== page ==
Building Interdisciplinary Research Careers in Women's Health (BIRCWH) was developed to promote the career development of independent researchers working on women's health issues by pairing scholars with senior investigators in a mentored, interdisciplinary scientific environment.
The VCU School of Medicine is the recipient of an NIH–sponsored Building Interdisciplinary Research Careers in Women’s Health (BIRCWH) Program. The $2.5 million career–development program provides Ph.D and M.D. junior faculty, BIRCWH Scholars, with nurturing, interdisciplinary training and in–depth mentoring to enable them to develop independent research programs in broad areas relevant to women’s health, particularly as it relates to cancer, neuroscience, metabolism and maternal health.
The Institute for Women’s Health is committed to supporting BIRCWH through participation on the advisory committee, responsible for reviewing the activities of the Scholars and their mentors. Additionally, BIRCWH Scholars are showcased at the Annual Women’s Health Research Day hosted by the Institute each spring.
Current BIRCWH Scholars
Keith D. Baker, PhD, Department of Biochemistry & Molecular Biology
He received his graduate degree in cellular regulation from the University of Texas Southwestern Medical Center at Dallas. He has completed postdoctoral fellowships at Baylor College of Medicine in the Department of Cell and Molecular Biology and at the University of Utah School of Medicine in the Department of Human Genetics. Using the fruit fly as a model system, his BIRCWH research project examines the role of the estrogen-related receptor in hypoxia and in cellular bioenergetic decision-making.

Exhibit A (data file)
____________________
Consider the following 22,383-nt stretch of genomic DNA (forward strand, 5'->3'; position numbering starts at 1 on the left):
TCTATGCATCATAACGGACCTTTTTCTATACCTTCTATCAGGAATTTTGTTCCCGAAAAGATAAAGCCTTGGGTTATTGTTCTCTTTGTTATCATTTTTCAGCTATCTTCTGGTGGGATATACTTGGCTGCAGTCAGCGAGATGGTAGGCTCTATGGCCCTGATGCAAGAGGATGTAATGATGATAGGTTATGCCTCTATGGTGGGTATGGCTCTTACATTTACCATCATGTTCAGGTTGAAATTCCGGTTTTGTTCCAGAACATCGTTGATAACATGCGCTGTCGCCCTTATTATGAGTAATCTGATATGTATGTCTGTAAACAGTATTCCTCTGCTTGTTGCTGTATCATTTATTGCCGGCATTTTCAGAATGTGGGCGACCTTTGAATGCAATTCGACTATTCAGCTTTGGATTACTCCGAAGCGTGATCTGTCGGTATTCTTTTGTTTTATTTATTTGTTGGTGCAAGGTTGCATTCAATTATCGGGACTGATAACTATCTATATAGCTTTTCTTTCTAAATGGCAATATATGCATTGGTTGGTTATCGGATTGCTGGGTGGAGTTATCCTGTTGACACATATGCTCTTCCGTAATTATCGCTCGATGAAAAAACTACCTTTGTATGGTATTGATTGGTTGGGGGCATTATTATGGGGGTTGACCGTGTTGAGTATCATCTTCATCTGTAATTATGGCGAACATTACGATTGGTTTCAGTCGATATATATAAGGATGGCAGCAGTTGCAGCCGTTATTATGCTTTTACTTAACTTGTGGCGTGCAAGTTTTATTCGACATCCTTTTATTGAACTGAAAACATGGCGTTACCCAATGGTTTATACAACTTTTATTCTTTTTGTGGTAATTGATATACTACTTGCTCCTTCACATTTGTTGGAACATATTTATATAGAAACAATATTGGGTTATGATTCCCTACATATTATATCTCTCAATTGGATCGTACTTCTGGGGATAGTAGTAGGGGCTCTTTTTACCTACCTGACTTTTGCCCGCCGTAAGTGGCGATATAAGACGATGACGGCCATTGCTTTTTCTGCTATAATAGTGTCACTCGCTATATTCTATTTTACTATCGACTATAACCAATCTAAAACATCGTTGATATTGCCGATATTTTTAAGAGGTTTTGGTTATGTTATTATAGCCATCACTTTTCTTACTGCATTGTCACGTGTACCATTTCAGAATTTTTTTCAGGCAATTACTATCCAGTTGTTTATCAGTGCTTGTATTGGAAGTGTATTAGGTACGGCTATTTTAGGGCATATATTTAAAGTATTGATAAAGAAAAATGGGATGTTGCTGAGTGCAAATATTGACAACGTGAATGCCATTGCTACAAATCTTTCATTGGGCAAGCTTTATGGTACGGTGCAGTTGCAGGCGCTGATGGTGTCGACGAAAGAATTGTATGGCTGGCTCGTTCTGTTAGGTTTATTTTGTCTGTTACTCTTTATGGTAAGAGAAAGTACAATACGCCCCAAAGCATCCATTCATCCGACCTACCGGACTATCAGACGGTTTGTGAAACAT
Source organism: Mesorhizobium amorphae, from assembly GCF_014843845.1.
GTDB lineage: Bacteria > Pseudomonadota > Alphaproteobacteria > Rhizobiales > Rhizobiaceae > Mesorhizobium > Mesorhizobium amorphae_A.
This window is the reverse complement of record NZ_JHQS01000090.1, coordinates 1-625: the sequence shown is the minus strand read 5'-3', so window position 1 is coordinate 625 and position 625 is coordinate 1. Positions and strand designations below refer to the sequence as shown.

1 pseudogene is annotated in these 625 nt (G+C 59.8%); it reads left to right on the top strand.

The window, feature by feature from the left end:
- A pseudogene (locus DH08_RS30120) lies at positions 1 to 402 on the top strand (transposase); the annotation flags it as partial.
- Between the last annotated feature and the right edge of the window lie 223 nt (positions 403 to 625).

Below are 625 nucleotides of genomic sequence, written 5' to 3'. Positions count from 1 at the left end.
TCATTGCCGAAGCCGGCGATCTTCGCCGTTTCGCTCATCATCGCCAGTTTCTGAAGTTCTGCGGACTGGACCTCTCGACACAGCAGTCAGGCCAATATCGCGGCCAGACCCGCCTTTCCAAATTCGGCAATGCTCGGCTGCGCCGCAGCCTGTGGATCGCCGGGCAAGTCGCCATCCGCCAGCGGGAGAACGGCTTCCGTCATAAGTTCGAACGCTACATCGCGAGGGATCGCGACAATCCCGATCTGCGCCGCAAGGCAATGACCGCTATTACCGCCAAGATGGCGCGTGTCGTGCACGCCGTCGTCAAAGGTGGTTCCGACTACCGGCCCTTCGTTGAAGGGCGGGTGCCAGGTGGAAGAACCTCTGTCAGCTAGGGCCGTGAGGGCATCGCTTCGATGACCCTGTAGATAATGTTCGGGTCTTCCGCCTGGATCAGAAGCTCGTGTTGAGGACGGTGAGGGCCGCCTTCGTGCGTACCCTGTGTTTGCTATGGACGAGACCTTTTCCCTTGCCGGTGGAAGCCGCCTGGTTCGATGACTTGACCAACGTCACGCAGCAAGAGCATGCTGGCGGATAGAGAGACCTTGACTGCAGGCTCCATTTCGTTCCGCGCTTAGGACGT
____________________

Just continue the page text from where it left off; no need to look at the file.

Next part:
Amelia Grover, MD, Department of Surgery, Division of Surgical Oncology
She received her medical degree from Wayne State University in Detroit, Michigan and her residency at William Beaumont Hospital in Royal Oak, Michigan. She completed a research fellowship at the University Of Michigan. Her BIRCWH research project examines the modifications that can silence gene expression and ways to prevent these in order to prevent the development of cancer.
Briana Mezuk, PhD, Department of Epidemiology and Community Health
She completed her doctoral training in psychiatric epidemiology from Johns Hopkins School of Public Health. From 2007 to 2009, she was a fellow with the Robert Wood Johnson Health and Society Scholars Program at the University of Michigan where she became involved research on social disparities in health. Her research centers on understanding the interrelationships between mental and physical health in later life, particularly related to metabolic conditions. Her BIRCWH project is focused on understanding the intersections between depression, antidepressant use and frailty among older adults.
Kazuaki Takabe, MD, PhD, Division of Surgical Oncology, VCU Massey Cancer Center
He received his medical degree from Niigata University School of Medicine, Niigata City, Japan. He was awarded the Ph.D. degree in Gastroenterology and Endocrinology from Yokohama City University, Yokohama City, Japan and did post-doctoral training at the University of California, Salk Institute in La Jolla, CA. He completed general surgery training at the University of California, San Diego, CA and a Surgical Oncology fellowship at Virginia Commonwealth University, MCV Campus, Richmond, VA. His BIRCWH research project explores the molecular and cellular mechanisms of the novel lipid mediator, sphingosine-1-phosphate in the regulation of cell growth, motility, prevention of apoptosis, angiogenesis and its role in breast cancer.
Visit the School of Medicine site for a program overview, goals, curriculum, eligibility, application process and contact information: SCHOOL OF MEDICINE BIRCWH overview